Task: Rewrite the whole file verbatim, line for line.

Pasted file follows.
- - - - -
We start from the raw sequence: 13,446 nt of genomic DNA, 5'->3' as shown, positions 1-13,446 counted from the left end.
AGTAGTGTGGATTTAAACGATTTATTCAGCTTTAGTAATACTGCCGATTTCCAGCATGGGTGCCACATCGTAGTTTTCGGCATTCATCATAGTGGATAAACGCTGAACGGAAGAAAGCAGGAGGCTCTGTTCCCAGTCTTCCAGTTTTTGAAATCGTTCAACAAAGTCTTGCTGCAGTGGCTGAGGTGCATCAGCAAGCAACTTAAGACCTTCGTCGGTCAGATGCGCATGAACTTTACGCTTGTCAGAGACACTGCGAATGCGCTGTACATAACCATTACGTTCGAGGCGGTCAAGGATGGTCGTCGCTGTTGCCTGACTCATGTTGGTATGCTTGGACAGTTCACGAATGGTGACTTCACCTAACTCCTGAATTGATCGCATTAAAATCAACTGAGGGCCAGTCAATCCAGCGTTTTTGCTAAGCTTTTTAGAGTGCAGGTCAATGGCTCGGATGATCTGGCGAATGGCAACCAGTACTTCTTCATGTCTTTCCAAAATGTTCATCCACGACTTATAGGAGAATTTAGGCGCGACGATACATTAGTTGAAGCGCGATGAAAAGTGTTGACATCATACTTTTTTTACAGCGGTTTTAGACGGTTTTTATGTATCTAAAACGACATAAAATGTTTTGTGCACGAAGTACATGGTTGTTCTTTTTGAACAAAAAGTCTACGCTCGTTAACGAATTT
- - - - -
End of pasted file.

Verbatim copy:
We start from the raw sequence: 13,446 nt of genomic DNA, 5'->3' as shown, positions 1-13,446 counted from the left end.
AGTAGTGTGGATTTAAACGATTTATTCAGCTTTAGTAATACTGCCGATTTCCAGCATGGGTGCCACATCGTAGTTTTCGGCATTCATCATAGTGGATAAACGCTGAACGGAAGAAAGCAGGAGGCTCTGTTCCCAGTCTTCCAGTTTTTGAAATCGTTCAACAAAGTCTTGCTGCAGTGGCTGAGGTGCATCAGCAAGCAACTTAAGACCTTCGTCGGTCAGATGCGCATGAACTTTACGCTTGTCAGAGACACTGCGAATGCGCTGTACATAACCATTACGTTCGAGGCGGTCAAGGATGGTCGTCGCTGTTGCCTGACTCATGTTGGTATGCTTGGACAGTTCACGAATGGTGACTTCACCTAACTCCTGAATTGATCGCATTAAAATCAACTGAGGGCCAGTCAATCCAGCGTTTTTGCTAAGCTTTTTAGAGTGCAGGTCAATGGCTCGGATGATCTGGCGAATGGCAACCAGTACTTCTTCATGTCTTTCCAAAATGTTCATCCACGACTTATAGGAGAATTTAGGCGCGACGATACATTAGTTGAAGCGCGATGAAAAGTGTTGACATCATACTTTTTTTACAGCGGTTTTAGACGGTTTTTATGTATCTAAAACGACATAAAATGTTTTGTGCACGAAGTACATGGTTGTTCTTTTTGAACAAAAAGTCTACGCTCGTTAACGAATTT